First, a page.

30m QRSS beacon: Transmitter PDF Print E-mail
Written by Hans Summers   
Wednesday, 06 May 2009 05:43
At the heart of the beacon is the 30m transmitter itself. It uses a 74HC240 octal inverter IC as a power amplifier in push pull configuration. One inverter of the 74HC240 is a VXO using a 10.125MHz crystal in HC6 case (many thanks to Ian Braithwaite G4COL for giving me this nice crystal).

There are many circuits on the internet for 74HC240 transmitter circuits and a good place to start looking is Testes com 74HC240, a page in Portugese but useful to even the non-Portugese speaker, and with many useful links.

In the circuit (left) I have used is a combination of the VXO from one of those links, with the push pull circuit shown on PY2OHH's page. Both the VXO and the push pull amplifier are unlike most of the other 74HC240 circuits on the internet. The push pull amplifier drives a trifilar transformer which is supposed to transform the impedance to near 50 ohms. It is followed by a low pass filter. I was unable to find values on the internet for the 30m band so I had to guess the values, erring on the higher-frequency side (I hope) since in any case it is a low pass filter intended to suppress harmonics, rather than a band pass filter. I do not have the necessary equipment to make an accurate measurement of output power but guess it might be somewhere in the region of 200mW.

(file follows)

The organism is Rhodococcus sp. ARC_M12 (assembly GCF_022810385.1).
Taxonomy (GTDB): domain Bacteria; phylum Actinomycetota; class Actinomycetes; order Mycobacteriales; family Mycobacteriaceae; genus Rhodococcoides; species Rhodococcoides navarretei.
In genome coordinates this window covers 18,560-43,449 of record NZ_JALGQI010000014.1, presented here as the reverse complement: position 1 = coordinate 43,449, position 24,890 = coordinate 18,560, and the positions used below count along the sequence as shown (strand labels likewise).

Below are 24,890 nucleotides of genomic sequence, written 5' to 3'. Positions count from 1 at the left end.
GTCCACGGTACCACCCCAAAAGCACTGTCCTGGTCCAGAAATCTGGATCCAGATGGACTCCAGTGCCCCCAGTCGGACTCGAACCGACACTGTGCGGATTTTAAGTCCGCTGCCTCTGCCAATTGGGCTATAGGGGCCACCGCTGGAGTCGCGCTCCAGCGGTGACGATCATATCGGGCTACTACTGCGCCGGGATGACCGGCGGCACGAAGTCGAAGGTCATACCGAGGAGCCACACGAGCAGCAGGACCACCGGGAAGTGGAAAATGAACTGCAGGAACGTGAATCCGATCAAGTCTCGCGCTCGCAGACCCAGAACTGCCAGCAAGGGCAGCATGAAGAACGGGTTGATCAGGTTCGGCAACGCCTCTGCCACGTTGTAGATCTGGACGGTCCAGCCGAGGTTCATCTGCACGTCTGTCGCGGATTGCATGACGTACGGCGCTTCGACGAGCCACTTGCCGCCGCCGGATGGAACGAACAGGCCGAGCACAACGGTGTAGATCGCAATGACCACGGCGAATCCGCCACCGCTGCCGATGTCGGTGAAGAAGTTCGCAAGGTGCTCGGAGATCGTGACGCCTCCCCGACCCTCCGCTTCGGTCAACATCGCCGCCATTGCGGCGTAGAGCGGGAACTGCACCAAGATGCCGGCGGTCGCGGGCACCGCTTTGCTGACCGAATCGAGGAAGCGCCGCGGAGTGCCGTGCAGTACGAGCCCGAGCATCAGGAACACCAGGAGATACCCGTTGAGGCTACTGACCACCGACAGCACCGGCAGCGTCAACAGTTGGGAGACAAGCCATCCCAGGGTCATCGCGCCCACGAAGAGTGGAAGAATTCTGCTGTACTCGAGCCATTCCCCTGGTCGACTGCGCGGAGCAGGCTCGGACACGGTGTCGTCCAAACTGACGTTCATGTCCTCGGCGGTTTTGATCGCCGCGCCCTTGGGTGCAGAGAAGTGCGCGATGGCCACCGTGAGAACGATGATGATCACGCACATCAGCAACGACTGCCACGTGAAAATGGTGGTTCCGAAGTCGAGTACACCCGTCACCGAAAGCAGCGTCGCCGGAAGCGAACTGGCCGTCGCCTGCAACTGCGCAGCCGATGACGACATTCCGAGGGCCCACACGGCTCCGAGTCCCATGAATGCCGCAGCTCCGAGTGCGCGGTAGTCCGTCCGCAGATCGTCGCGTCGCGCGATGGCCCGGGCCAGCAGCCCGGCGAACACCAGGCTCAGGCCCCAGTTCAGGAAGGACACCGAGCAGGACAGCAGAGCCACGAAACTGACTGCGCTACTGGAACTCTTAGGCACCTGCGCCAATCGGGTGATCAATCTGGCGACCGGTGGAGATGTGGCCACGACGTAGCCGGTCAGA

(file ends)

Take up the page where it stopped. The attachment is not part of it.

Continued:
A BC109 transistor inverter was necessary to control the inverted control inputs of the 74HC240 since I wanted a "1" in the d0 bit of each byte to signify "carrier on", it seems more intuitive.

Frequency Shift

Notice in the top left of the circuit diagram that frequency shift is provided by a strange type of varicap! It is simply an ordinary 5mm LED. See my Common Diodes as Varicap Diodes for detailed experiments on this topic. Having played with this idea in the past the LED in this application seemed ideal. Why use an expensive varicap for such a simple application?

In order to validate the idea I performed a simple experiment to chart the frequency shift in this VXO against LED reverse voltage (see right). Whilst I am not entirely convinced of the accuracy of these results, due to drift and instability troubles with the frequency counter, it does reassuringly show a reasonable degree of linearity and plenty of shift for this application. I only want to be able to shift 15Hz (0-15Hz in 16 1Hz steps).

The most significant 4 bits of each control byte (D3-D6, since D7 is unused) are applied to the diode via a simple digital to analogue converter consisting simply of weighted averaging the 4 digital signals using 10K, 20K, 40K and 80K resistors. A further resistor network (hopefully!) reduces the shift range to approximately 0-15Hz as required.

Last Updated on Wednesday, 09 June 2010 04:09
© 2009 Hans Summers
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